January 24, 2017
After much of the Philadelphia region braced for a punishing nor'easter, municipal crews spent Tuesday assessing the damage. The New Jersey coast was hit particularly hard, but one shore town reported its dune system, bolstered by by an unusual source, not only withstood the storm but grew higher.
The storm brought strong winds and heavy rain on Monday and cleared out early Tuesday. Wind gusts reached 60 mph in parts of New Jersey.
Most of the Jersey Shore experienced flooding and beach erosion, according to the National Weather Service. Here are just a few examples of the damage posted on Twitter:
ALERT - Beach access via 5th Avenue ramp is closed to vehicles due to beach erosion until further notice pic.twitter.com/dbUoEDlwUy— North Wildwood PD (@NorthWildwoodPD) January 24, 2017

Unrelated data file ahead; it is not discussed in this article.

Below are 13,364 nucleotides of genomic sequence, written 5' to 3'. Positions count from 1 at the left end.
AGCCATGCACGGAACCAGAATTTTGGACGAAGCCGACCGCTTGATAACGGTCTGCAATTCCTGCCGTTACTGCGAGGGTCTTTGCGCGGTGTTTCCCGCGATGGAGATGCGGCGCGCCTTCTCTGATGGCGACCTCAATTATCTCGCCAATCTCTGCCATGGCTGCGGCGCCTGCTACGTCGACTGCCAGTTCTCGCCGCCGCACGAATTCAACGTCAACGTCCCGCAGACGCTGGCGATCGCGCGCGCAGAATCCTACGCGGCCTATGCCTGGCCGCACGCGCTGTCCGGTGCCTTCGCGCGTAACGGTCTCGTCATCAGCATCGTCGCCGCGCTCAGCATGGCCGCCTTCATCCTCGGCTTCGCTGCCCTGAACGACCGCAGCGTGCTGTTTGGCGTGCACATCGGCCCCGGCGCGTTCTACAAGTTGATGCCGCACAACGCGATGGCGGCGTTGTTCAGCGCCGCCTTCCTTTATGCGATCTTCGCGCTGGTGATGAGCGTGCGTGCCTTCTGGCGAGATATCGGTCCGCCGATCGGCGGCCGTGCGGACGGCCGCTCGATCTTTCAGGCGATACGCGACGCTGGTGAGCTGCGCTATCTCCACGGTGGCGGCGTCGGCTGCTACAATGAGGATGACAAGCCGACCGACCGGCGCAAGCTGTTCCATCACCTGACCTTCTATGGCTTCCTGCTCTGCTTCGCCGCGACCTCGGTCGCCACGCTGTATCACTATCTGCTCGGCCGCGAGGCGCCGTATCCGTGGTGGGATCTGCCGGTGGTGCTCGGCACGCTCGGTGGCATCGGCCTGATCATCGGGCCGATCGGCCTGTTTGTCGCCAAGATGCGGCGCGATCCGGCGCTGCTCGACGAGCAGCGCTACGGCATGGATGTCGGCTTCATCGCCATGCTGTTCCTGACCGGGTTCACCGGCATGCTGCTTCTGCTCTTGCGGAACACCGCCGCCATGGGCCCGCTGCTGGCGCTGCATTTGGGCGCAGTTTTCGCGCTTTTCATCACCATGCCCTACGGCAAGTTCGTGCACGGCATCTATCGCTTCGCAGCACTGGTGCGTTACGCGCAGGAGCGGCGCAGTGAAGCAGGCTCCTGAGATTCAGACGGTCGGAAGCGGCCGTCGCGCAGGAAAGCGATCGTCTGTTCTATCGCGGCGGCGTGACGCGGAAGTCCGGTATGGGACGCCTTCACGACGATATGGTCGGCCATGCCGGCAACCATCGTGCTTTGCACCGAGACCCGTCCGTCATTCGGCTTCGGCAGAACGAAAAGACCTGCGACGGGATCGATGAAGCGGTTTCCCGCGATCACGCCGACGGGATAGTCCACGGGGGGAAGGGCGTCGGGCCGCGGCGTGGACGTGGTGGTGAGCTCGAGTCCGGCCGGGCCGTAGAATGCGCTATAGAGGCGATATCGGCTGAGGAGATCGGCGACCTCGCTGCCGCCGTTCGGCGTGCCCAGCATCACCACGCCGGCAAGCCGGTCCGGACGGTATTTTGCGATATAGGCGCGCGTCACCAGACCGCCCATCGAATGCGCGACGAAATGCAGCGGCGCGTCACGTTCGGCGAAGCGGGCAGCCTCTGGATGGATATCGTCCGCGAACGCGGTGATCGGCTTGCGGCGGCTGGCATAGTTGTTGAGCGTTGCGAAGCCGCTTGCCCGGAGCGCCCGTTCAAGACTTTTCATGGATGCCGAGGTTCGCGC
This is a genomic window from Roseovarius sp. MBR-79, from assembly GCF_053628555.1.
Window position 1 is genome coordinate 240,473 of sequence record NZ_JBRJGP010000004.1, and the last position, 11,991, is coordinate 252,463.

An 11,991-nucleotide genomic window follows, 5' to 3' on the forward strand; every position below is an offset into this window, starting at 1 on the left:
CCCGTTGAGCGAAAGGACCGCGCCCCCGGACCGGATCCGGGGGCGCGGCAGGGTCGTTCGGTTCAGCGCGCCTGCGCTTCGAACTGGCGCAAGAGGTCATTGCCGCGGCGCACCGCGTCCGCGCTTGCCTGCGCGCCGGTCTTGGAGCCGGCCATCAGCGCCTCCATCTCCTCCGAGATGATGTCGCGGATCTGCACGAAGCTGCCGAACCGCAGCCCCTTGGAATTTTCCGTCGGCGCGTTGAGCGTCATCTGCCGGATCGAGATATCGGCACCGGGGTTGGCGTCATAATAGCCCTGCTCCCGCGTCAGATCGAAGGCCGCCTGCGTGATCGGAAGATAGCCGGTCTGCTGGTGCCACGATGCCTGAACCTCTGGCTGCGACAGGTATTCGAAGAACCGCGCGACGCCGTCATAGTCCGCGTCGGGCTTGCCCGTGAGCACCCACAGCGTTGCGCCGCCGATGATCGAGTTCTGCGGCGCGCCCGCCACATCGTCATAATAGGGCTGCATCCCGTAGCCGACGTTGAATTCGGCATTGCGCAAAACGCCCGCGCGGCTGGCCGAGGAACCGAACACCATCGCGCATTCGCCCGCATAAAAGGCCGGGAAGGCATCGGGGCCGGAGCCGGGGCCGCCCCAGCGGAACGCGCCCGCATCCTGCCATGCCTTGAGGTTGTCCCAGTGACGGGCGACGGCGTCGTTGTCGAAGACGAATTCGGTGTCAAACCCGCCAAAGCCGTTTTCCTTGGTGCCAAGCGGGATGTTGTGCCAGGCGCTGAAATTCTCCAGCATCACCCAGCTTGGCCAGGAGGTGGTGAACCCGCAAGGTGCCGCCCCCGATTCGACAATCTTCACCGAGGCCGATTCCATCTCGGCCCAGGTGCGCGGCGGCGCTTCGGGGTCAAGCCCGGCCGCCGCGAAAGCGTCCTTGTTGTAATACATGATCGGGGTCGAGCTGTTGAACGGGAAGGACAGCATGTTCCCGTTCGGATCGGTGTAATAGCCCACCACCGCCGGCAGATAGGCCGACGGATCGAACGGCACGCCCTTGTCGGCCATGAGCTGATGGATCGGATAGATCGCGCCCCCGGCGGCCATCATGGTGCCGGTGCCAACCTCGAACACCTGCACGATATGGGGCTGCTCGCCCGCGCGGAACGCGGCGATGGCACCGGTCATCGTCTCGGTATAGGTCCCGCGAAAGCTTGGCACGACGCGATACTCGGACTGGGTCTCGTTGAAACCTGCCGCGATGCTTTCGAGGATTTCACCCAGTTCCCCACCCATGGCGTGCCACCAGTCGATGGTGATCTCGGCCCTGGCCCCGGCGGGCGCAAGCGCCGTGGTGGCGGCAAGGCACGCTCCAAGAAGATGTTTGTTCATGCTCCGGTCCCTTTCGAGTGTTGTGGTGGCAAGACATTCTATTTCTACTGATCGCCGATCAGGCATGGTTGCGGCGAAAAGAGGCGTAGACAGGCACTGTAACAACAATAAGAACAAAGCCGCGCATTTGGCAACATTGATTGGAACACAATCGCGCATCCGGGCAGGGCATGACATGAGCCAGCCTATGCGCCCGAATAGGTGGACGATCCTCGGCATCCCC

However, according to NewsWorks, South Seaside Park's Midway Beach easily withstood the storm's wrath with the help of donated Christmas trees. The Ocean County town's dune system not only maintained its protective shape during the storm, it also grew in size due to the unique strategy.
Dominick Solazzo, the town's resident dune manager, described the inexpensive and creative solution to the news outlet.
Thanks to Christmas trees, dunes in one Ocean County community grew during storm https://t.co/245hHpr5Jj— NewsWorks (@NewsWorksWHYY) January 24, 2017
Solazzo said volunteers had laid the trees throughout the dunes in recent weeks to prevent sand from blowing away during a storm.
The system was put to a test this week, but the town's residents found that the trees were buried Tuesday morning meaning the trees trapped most the sand.
Solazzo warned that the concept will not work for all beach resorts. He credits the location of houses that are "set back a few hundred feet away from the ocean" that allows the town's plan to work.
Read more from Newsworks here.